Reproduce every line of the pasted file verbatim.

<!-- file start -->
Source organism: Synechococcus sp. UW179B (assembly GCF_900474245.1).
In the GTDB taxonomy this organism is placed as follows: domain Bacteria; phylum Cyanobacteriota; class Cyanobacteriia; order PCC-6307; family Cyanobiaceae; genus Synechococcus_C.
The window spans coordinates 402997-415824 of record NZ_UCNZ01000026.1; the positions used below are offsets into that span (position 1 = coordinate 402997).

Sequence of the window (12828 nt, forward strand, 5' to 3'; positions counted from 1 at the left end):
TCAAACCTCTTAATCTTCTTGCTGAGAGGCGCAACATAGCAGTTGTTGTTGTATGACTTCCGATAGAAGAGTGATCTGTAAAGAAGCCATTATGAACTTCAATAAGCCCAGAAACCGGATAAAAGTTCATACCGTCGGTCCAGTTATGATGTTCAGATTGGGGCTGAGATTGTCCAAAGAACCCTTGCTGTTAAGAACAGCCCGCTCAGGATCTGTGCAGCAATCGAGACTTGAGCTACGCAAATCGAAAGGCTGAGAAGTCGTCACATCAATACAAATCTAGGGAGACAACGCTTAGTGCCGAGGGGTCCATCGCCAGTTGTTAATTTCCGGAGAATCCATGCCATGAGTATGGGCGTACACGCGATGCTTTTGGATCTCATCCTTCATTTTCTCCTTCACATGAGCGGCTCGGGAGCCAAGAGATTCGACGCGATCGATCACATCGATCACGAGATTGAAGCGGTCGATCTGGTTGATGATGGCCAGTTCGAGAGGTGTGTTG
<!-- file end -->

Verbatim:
Source organism: Synechococcus sp. UW179B (assembly GCF_900474245.1).
In the GTDB taxonomy this organism is placed as follows: domain Bacteria; phylum Cyanobacteriota; class Cyanobacteriia; order PCC-6307; family Cyanobiaceae; genus Synechococcus_C.
The window spans coordinates 402997-415824 of record NZ_UCNZ01000026.1; the positions used below are offsets into that span (position 1 = coordinate 402997).

Sequence of the window (12828 nt, forward strand, 5' to 3'; positions counted from 1 at the left end):
TCAAACCTCTTAATCTTCTTGCTGAGAGGCGCAACATAGCAGTTGTTGTTGTATGACTTCCGATAGAAGAGTGATCTGTAAAGAAGCCATTATGAACTTCAATAAGCCCAGAAACCGGATAAAAGTTCATACCGTCGGTCCAGTTATGATGTTCAGATTGGGGCTGAGATTGTCCAAAGAACCCTTGCTGTTAAGAACAGCCCGCTCAGGATCTGTGCAGCAATCGAGACTTGAGCTACGCAAATCGAAAGGCTGAGAAGTCGTCACATCAATACAAATCTAGGGAGACAACGCTTAGTGCCGAGGGGTCCATCGCCAGTTGTTAATTTCCGGAGAATCCATGCCATGAGTATGGGCGTACACGCGATGCTTTTGGATCTCATCCTTCATTTTCTCCTTCACATGAGCGGCTCGGGAGCCAAGAGATTCGACGCGATCGATCACATCGATCACGAGATTGAAGCGGTCGATCTGGTTGATGATGGCCAGTTCGAGAGGTGTGTTG